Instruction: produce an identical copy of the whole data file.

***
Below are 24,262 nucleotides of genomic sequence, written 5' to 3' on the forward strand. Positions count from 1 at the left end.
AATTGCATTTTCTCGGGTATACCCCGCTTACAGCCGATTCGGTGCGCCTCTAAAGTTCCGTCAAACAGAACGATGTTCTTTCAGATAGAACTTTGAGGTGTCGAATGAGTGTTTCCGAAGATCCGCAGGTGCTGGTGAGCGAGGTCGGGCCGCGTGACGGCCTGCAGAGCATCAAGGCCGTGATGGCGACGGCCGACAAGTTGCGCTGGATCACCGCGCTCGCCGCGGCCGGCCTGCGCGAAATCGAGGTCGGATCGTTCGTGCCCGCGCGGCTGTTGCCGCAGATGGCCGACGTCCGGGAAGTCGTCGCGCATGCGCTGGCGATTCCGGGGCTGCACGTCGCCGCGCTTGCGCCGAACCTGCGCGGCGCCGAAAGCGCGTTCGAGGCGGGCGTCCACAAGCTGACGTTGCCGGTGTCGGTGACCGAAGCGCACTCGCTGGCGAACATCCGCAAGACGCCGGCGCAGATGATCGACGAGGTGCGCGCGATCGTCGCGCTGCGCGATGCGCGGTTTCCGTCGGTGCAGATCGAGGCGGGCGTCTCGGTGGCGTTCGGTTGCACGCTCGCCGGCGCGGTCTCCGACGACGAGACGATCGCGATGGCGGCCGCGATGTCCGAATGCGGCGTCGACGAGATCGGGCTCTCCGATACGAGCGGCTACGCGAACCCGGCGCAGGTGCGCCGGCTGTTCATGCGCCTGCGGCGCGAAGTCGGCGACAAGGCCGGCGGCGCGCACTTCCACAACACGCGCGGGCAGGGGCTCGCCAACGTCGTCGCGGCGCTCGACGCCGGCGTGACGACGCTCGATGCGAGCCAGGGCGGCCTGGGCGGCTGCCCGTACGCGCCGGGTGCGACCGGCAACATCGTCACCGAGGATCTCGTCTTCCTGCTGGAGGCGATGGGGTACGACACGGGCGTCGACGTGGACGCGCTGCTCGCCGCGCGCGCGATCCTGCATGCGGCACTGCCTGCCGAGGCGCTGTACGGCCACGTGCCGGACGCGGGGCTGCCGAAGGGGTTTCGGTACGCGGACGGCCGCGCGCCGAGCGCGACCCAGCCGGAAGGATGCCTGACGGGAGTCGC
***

Below are 24,262 nucleotides of genomic sequence, written 5' to 3' on the forward strand. Positions count from 1 at the left end.
AATTGCATTTTCTCGGGTATACCCCGCTTACAGCCGATTCGGTGCGCCTCTAAAGTTCCGTCAAACAGAACGATGTTCTTTCAGATAGAACTTTGAGGTGTCGAATGAGTGTTTCCGAAGATCCGCAGGTGCTGGTGAGCGAGGTCGGGCCGCGTGACGGCCTGCAGAGCATCAAGGCCGTGATGGCGACGGCCGACAAGTTGCGCTGGATCACCGCGCTCGCCGCGGCCGGCCTGCGCGAAATCGAGGTCGGATCGTTCGTGCCCGCGCGGCTGTTGCCGCAGATGGCCGACGTCCGGGAAGTCGTCGCGCATGCGCTGGCGATTCCGGGGCTGCACGTCGCCGCGCTTGCGCCGAACCTGCGCGGCGCCGAAAGCGCGTTCGAGGCGGGCGTCCACAAGCTGACGTTGCCGGTGTCGGTGACCGAAGCGCACTCGCTGGCGAACATCCGCAAGACGCCGGCGCAGATGATCGACGAGGTGCGCGCGATCGTCGCGCTGCGCGATGCGCGGTTTCCGTCGGTGCAGATCGAGGCGGGCGTCTCGGTGGCGTTCGGTTGCACGCTCGCCGGCGCGGTCTCCGACGACGAGACGATCGCGATGGCGGCCGCGATGTCCGAATGCGGCGTCGACGAGATCGGGCTCTCCGATACGAGCGGCTACGCGAACCCGGCGCAGGTGCGCCGGCTGTTCATGCGCCTGCGGCGCGAAGTCGGCGACAAGGCCGGCGGCGCGCACTTCCACAACACGCGCGGGCAGGGGCTCGCCAACGTCGTCGCGGCGCTCGACGCCGGCGTGACGACGCTCGATGCGAGCCAGGGCGGCCTGGGCGGCTGCCCGTACGCGCCGGGTGCGACCGGCAACATCGTCACCGAGGATCTCGTCTTCCTGCTGGAGGCGATGGGGTACGACACGGGCGTCGACGTGGACGCGCTGCTCGCCGCGCGCGCGATCCTGCATGCGGCACTGCCTGCCGAGGCGCTGTACGGCCACGTGCCGGACGCGGGGCTGCCGAAGGGGTTTCGGTACGCGGACGGCCGCGCGCCGAGCGCGACCCAGCCGGAAGGATGCCTGACGGGAGTCGC